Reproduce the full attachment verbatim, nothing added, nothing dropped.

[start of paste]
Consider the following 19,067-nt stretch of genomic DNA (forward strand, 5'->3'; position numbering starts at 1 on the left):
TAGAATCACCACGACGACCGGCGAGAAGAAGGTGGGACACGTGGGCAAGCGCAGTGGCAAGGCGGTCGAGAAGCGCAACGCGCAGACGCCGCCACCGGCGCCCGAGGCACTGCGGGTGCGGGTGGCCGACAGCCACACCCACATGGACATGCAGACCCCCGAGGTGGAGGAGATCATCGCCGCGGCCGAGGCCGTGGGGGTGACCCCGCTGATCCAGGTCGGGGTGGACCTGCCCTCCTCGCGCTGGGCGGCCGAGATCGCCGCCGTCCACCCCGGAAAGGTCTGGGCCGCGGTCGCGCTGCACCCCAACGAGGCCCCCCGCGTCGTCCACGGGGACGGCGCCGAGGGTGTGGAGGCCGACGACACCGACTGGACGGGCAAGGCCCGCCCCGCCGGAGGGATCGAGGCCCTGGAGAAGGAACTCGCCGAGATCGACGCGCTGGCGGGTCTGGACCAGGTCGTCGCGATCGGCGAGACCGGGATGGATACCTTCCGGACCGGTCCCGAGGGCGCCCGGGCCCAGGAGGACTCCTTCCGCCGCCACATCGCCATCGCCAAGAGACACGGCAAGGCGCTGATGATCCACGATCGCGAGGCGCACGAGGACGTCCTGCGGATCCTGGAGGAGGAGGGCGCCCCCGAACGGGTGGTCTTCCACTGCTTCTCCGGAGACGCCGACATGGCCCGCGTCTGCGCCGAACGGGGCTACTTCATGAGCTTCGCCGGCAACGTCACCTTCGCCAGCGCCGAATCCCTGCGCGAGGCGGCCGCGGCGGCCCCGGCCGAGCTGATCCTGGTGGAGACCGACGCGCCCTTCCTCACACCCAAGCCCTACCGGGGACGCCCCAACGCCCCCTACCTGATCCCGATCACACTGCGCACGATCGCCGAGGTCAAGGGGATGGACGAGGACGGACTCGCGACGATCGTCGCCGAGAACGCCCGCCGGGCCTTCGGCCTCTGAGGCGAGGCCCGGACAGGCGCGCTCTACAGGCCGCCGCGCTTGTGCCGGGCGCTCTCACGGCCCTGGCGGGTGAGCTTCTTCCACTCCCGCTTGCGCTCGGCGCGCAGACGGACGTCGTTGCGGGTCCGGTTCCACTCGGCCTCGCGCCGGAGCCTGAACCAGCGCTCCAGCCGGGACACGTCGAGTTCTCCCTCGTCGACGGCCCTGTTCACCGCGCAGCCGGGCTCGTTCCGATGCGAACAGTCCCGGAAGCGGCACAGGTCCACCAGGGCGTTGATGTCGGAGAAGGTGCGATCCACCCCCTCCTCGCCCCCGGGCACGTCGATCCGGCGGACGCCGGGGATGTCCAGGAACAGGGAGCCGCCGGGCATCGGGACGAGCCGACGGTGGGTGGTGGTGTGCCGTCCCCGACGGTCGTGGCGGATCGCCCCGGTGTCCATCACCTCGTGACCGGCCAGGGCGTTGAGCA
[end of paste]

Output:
Consider the following 19,067-nt stretch of genomic DNA (forward strand, 5'->3'; position numbering starts at 1 on the left):
TAGAATCACCACGACGACCGGCGAGAAGAAGGTGGGACACGTGGGCAAGCGCAGTGGCAAGGCGGTCGAGAAGCGCAACGCGCAGACGCCGCCACCGGCGCCCGAGGCACTGCGGGTGCGGGTGGCCGACAGCCACACCCACATGGACATGCAGACCCCCGAGGTGGAGGAGATCATCGCCGCGGCCGAGGCCGTGGGGGTGACCCCGCTGATCCAGGTCGGGGTGGACCTGCCCTCCTCGCGCTGGGCGGCCGAGATCGCCGCCGTCCACCCCGGAAAGGTCTGGGCCGCGGTCGCGCTGCACCCCAACGAGGCCCCCCGCGTCGTCCACGGGGACGGCGCCGAGGGTGTGGAGGCCGACGACACCGACTGGACGGGCAAGGCCCGCCCCGCCGGAGGGATCGAGGCCCTGGAGAAGGAACTCGCCGAGATCGACGCGCTGGCGGGTCTGGACCAGGTCGTCGCGATCGGCGAGACCGGGATGGATACCTTCCGGACCGGTCCCGAGGGCGCCCGGGCCCAGGAGGACTCCTTCCGCCGCCACATCGCCATCGCCAAGAGACACGGCAAGGCGCTGATGATCCACGATCGCGAGGCGCACGAGGACGTCCTGCGGATCCTGGAGGAGGAGGGCGCCCCCGAACGGGTGGTCTTCCACTGCTTCTCCGGAGACGCCGACATGGCCCGCGTCTGCGCCGAACGGGGCTACTTCATGAGCTTCGCCGGCAACGTCACCTTCGCCAGCGCCGAATCCCTGCGCGAGGCGGCCGCGGCGGCCCCGGCCGAGCTGATCCTGGTGGAGACCGACGCGCCCTTCCTCACACCCAAGCCCTACCGGGGACGCCCCAACGCCCCCTACCTGATCCCGATCACACTGCGCACGATCGCCGAGGTCAAGGGGATGGACGAGGACGGACTCGCGACGATCGTCGCCGAGAACGCCCGCCGGGCCTTCGGCCTCTGAGGCGAGGCCCGGACAGGCGCGCTCTACAGGCCGCCGCGCTTGTGCCGGGCGCTCTCACGGCCCTGGCGGGTGAGCTTCTTCCACTCCCGCTTGCGCTCGGCGCGCAGACGGACGTCGTTGCGGGTCCGGTTCCACTCGGCCTCGCGCCGGAGCCTGAACCAGCGCTCCAGCCGGGACACGTCGAGTTCTCCCTCGTCGACGGCCCTGTTCACCGCGCAGCCGGGCTCGTTCCGATGCGAACAGTCCCGGAAGCGGCACAGGTCCACCAGGGCGTTGATGTCGGAGAAGGTGCGATCCACCCCCTCCTCGCCCCCGGGCACGTCGATCCGGCGGACGCCGGGGATGTCCAGGAACAGGGAGCCGCCGGGCATCGGGACGAGCCGACGGTGGGTGGTGGTGTGCCGTCCCCGACGGTCGTGGCGGATCGCCCCGGTGTCCATCACCTCGTGACCGGCCAGGGCGTTGAGCA